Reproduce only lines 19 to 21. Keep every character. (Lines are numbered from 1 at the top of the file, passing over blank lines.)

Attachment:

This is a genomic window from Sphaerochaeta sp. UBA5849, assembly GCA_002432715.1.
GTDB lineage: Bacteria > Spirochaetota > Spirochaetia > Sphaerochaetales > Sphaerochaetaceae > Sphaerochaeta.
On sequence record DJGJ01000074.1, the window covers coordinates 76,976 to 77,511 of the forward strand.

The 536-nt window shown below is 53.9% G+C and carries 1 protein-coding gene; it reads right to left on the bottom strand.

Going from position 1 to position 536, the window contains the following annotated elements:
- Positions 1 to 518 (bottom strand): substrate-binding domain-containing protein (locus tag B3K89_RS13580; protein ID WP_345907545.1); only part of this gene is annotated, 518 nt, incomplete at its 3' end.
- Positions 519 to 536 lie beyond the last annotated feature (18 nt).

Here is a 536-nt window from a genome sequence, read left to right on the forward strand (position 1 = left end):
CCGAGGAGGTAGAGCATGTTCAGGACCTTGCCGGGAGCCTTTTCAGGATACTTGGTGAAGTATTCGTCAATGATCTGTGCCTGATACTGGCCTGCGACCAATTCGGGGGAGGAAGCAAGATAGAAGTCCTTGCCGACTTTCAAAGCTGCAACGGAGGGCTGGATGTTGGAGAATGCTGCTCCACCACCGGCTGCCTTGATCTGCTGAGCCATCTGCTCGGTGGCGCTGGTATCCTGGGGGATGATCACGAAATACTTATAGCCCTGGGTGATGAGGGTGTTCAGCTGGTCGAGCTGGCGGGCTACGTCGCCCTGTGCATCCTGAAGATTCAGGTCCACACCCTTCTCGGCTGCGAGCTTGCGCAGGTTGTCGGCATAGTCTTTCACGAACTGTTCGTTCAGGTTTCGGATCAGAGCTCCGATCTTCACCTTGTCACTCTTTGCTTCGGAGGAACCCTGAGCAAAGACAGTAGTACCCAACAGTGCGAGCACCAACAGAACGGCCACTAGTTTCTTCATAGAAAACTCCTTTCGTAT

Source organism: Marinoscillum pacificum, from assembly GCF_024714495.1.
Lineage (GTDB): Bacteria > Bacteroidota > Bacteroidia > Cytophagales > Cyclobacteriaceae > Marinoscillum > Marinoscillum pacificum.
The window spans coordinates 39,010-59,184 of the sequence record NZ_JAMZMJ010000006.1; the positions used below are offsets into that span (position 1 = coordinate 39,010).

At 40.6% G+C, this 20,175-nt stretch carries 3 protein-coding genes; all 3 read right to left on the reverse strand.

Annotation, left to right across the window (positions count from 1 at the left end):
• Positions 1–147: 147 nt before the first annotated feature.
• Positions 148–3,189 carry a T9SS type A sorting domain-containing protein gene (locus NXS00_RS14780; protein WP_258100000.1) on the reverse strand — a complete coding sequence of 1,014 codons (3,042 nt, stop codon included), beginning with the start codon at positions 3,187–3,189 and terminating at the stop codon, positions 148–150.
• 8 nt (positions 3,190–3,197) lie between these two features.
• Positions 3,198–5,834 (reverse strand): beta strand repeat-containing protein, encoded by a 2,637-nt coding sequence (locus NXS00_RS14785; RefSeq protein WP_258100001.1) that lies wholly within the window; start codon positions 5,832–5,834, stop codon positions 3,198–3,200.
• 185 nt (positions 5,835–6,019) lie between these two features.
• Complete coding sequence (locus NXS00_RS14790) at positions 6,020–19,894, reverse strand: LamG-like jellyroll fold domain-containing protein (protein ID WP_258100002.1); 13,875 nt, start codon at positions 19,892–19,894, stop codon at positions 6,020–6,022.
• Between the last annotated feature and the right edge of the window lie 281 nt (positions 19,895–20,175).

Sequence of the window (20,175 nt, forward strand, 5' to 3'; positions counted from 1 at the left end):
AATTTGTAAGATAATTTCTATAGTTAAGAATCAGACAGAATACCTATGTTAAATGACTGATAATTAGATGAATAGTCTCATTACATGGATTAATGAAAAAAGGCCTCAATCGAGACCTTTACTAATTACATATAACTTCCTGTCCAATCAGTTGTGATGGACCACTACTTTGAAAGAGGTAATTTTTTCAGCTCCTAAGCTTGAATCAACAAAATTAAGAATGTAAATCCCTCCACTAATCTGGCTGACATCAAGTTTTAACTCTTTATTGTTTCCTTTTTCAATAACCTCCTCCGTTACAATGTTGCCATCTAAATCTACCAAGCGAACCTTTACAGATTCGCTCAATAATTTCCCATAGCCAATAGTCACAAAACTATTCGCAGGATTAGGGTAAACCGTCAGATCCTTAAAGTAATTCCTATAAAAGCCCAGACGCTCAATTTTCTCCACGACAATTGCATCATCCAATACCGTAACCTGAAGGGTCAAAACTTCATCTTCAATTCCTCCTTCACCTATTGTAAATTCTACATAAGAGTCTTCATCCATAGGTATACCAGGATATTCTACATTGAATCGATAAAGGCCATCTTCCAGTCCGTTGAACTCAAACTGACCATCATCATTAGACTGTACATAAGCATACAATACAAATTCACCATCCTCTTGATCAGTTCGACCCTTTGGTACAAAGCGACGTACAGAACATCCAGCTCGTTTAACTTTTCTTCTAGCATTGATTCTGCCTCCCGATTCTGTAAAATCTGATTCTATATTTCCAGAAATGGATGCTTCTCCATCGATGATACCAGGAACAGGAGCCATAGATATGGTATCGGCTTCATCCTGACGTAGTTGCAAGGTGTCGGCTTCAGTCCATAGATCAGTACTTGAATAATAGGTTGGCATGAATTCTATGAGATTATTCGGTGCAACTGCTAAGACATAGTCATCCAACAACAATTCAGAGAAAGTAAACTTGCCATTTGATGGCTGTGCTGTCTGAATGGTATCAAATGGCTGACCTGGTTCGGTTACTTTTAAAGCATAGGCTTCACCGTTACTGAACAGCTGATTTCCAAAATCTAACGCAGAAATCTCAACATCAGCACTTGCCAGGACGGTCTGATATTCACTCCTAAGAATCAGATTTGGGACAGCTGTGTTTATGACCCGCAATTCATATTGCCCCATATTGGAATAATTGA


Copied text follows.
• 185 nt (positions 5,835–6,019) lie between these two features.
• Complete coding sequence (locus NXS00_RS14790) at positions 6,020–19,894, reverse strand: LamG-like jellyroll fold domain-containing protein (protein ID WP_258100002.1); 13,875 nt, start codon at positions 19,892–19,894, stop codon at positions 6,020–6,022.
• Between the last annotated feature and the right edge of the window lie 281 nt (positions 19,895–20,175).